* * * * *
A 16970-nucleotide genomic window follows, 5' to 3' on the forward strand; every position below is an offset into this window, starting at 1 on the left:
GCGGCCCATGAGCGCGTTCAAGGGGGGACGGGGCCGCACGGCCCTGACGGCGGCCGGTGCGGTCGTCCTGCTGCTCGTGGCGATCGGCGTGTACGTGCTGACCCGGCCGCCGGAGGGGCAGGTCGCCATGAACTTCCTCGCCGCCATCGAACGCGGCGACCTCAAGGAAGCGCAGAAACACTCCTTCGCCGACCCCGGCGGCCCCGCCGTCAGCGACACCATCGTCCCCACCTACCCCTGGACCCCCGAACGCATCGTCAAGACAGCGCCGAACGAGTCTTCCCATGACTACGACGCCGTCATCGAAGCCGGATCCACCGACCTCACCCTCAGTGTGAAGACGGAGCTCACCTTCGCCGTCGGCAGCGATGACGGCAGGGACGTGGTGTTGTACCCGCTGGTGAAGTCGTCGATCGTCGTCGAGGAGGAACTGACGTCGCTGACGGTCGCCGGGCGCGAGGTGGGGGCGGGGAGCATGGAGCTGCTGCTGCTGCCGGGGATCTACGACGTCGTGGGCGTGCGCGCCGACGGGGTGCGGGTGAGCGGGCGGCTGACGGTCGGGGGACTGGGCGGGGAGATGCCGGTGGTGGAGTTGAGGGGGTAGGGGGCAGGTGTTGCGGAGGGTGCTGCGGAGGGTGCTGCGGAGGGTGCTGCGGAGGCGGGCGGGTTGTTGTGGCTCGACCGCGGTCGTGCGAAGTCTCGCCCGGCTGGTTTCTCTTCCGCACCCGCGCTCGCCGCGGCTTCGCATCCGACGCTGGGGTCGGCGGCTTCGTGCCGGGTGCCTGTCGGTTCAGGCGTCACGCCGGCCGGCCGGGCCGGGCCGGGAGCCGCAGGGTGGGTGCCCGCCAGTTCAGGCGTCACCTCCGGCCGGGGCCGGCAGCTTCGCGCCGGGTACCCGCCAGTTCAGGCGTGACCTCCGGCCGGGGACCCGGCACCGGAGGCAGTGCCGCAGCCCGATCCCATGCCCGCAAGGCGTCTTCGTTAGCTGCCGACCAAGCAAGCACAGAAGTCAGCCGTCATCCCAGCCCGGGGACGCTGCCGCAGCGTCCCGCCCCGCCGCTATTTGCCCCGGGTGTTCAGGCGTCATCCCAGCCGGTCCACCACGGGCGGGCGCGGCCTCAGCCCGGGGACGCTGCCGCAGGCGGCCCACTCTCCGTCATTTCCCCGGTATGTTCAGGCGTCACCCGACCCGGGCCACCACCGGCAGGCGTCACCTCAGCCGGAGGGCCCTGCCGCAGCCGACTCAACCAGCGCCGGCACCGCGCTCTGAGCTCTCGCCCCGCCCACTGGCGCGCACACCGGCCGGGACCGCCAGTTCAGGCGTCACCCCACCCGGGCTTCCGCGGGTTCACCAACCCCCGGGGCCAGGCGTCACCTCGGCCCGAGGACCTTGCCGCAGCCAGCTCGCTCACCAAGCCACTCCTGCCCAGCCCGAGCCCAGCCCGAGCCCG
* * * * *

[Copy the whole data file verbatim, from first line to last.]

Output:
A 16970-nucleotide genomic window follows, 5' to 3' on the forward strand; every position below is an offset into this window, starting at 1 on the left:
GCGGCCCATGAGCGCGTTCAAGGGGGGACGGGGCCGCACGGCCCTGACGGCGGCCGGTGCGGTCGTCCTGCTGCTCGTGGCGATCGGCGTGTACGTGCTGACCCGGCCGCCGGAGGGGCAGGTCGCCATGAACTTCCTCGCCGCCATCGAACGCGGCGACCTCAAGGAAGCGCAGAAACACTCCTTCGCCGACCCCGGCGGCCCCGCCGTCAGCGACACCATCGTCCCCACCTACCCCTGGACCCCCGAACGCATCGTCAAGACAGCGCCGAACGAGTCTTCCCATGACTACGACGCCGTCATCGAAGCCGGATCCACCGACCTCACCCTCAGTGTGAAGACGGAGCTCACCTTCGCCGTCGGCAGCGATGACGGCAGGGACGTGGTGTTGTACCCGCTGGTGAAGTCGTCGATCGTCGTCGAGGAGGAACTGACGTCGCTGACGGTCGCCGGGCGCGAGGTGGGGGCGGGGAGCATGGAGCTGCTGCTGCTGCCGGGGATCTACGACGTCGTGGGCGTGCGCGCCGACGGGGTGCGGGTGAGCGGGCGGCTGACGGTCGGGGGACTGGGCGGGGAGATGCCGGTGGTGGAGTTGAGGGGGTAGGGGGCAGGTGTTGCGGAGGGTGCTGCGGAGGGTGCTGCGGAGGGTGCTGCGGAGGCGGGCGGGTTGTTGTGGCTCGACCGCGGTCGTGCGAAGTCTCGCCCGGCTGGTTTCTCTTCCGCACCCGCGCTCGCCGCGGCTTCGCATCCGACGCTGGGGTCGGCGGCTTCGTGCCGGGTGCCTGTCGGTTCAGGCGTCACGCCGGCCGGCCGGGCCGGGCCGGGAGCCGCAGGGTGGGTGCCCGCCAGTTCAGGCGTCACCTCCGGCCGGGGCCGGCAGCTTCGCGCCGGGTACCCGCCAGTTCAGGCGTGACCTCCGGCCGGGGACCCGGCACCGGAGGCAGTGCCGCAGCCCGATCCCATGCCCGCAAGGCGTCTTCGTTAGCTGCCGACCAAGCAAGCACAGAAGTCAGCCGTCATCCCAGCCCGGGGACGCTGCCGCAGCGTCCCGCCCCGCCGCTATTTGCCCCGGGTGTTCAGGCGTCATCCCAGCCGGTCCACCACGGGCGGGCGCGGCCTCAGCCCGGGGACGCTGCCGCAGGCGGCCCACTCTCCGTCATTTCCCCGGTATGTTCAGGCGTCACCCGACCCGGGCCACCACCGGCAGGCGTCACCTCAGCCGGAGGGCCCTGCCGCAGCCGACTCAACCAGCGCCGGCACCGCGCTCTGAGCTCTCGCCCCGCCCACTGGCGCGCACACCGGCCGGGACCGCCAGTTCAGGCGTCACCCCACCCGGGCTTCCGCGGGTTCACCAACCCCCGGGGCCAGGCGTCACCTCGGCCCGAGGACCTTGCCGCAGCCAGCTCGCTCACCAAGCCACTCCTGCCCAGCCCGAGCCCAGCCCGAGCCCG